I’ve discussed the concept of vaporware on Sciencetext before. Vaporware is software promised by a company that never seems to be released. Games, operating systems, upgrades…dozens of companies are guilty of producing vaporware. Often it’s down to technical problems, occasionally it’s a marketing ploy.
What about the opposite of vaporware? Software that gets released on to an unsuspecting computer crowd well before it’s ready-by-date? Alpha versions with fractional release numbers like 0.1 and 0.2 etc are not so common these days, except maybe in the open source world. However, Windows users are currently languishing with a beta release candidate (RC) of the next version of their operating system – Windows 7. Likewise, Firefox fans are waiting expectantly for an upgrade from version 3.1 to the next major release 3.5 which is also at the beta release candidate stage.
What is a beta version?
“Beta” is a nickname for software which has passed the alpha testing stage of development and has been released to users for software testing before its official release. It is the prototype of the software that is released to the public. Beta testing allows the software to undergo usability testing with users who provide feedback, so that any malfunctions these users find in the software can be reported to the developers and fixed. Beta software can be unstable and could cause crashes or data loss.
What is a release candidate?
The term release candidate (RC) refers to a version with potential to be a final product, ready to release unless fatal bugs emerge. In this stage of quality control, all product features have been designed, coded and tested through one or more Beta version with no known showstopper-class bug.
Computer users who dig out the alpha, beta, and release candidate versions of computer software are usually slightly more savvy than the average user. They are well aware that a beta release may have a few bugs that remain to be ironed out. However, even after extensive beta testing and RC revelations, you can rest assured that the final release will still not be perfect. There are always likely to be minor (and occasionally major) problems after the official release.
So, how does a software producer make the decision as to what time in the product cycle to release their software? In one sense all software is always in the beta stage, there is never a perfect release that works on all computer configurations, doesn’t interfere with any other program, and doesn’t itself cause conflicts with hardware and software in all possible variations on use.
Software producers have their own formulas, both technical and commercial, for deciding when to jump from alpha to beta to RC and finally to the actual product. But, Tapan Bagchi of the Indian Institute of Technology Kharagpur, recently pointed out just what a risky business this is.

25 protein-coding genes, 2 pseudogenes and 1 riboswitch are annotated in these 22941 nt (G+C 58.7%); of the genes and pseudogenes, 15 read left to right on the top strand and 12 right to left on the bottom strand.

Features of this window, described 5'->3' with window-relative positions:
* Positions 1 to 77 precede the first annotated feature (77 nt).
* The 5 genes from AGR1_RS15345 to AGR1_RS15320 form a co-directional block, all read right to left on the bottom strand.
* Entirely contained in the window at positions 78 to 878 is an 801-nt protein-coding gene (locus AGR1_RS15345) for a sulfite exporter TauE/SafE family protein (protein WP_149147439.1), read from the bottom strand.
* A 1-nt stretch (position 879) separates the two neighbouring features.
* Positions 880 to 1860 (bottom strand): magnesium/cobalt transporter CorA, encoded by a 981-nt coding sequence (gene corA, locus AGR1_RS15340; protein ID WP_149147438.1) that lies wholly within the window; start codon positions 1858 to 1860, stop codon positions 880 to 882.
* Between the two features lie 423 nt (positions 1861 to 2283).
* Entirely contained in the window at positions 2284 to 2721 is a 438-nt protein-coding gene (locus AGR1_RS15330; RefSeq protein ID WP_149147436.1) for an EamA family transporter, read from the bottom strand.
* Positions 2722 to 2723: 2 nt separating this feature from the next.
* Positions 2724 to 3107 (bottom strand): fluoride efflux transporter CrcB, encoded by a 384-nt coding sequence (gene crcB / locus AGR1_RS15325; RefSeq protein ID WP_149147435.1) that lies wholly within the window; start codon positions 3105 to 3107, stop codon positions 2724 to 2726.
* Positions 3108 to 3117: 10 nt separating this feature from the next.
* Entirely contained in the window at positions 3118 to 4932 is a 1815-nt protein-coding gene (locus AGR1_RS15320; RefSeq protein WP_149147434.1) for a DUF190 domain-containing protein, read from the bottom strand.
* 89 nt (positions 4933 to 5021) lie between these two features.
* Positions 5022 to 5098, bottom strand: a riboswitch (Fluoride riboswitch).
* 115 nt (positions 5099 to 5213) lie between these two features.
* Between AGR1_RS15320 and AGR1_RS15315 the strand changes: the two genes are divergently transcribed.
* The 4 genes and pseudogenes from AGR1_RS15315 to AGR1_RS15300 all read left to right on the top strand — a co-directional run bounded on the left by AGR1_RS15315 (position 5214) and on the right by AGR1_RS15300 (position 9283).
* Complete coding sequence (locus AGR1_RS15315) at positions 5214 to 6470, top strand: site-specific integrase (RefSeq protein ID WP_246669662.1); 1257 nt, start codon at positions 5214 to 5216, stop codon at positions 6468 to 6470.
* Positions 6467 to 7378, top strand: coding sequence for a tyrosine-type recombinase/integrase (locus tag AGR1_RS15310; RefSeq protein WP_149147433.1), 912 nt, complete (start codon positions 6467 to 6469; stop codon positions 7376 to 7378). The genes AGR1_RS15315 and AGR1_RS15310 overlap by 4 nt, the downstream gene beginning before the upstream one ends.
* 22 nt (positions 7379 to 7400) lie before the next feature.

He has carried out a study to assess the risk of releasing defective software that cannot be exhaustively tested and of needlessly testing defect-free software. There is only so much beta testing that can be done, after all. He explains that if the testing procedures used are imperfect, then it is relatively easy for a company to release a program they think is near perfect, only to discover that real users working with the software in a real environment find one of those show-stopping bugs. An error in a 1990s version of the Excel spreadsheet is a case in point.
His analysis reveals, quite obviously really, that there is justification for raising test coverage, perfecting test methods, and adopting recent innovations and programming methods such as component-based design. Bagchi says that, “Your ‘protection’ rises proportionally to the rise in [testing] coverage.” So, it is worth maximizing testing coverage in software testing to cover all bases.
“I felt happy that the conclusions reached agree with the intuition of expert designers and experienced developers and testers of software,” Bagchi told Sciencetext.
This seems to be what Microsoft has been doing with Windows 7, because it released the time-limited beta to anyone who wants to try it. This has apparently led to as near a perfect version of the operating system release candidate as can be achieved; excluding critique from Mac Fanboys of course. We’ll have to wait until October 2009 to see how the fully fledged Win7 fares in the wild, of course.
Bagchi, T. (2009). Risks in software development with imperfect testing International Journal of Advanced Operations Management, 1 (1) DOI: 10.1504/IJAOM.2009.026522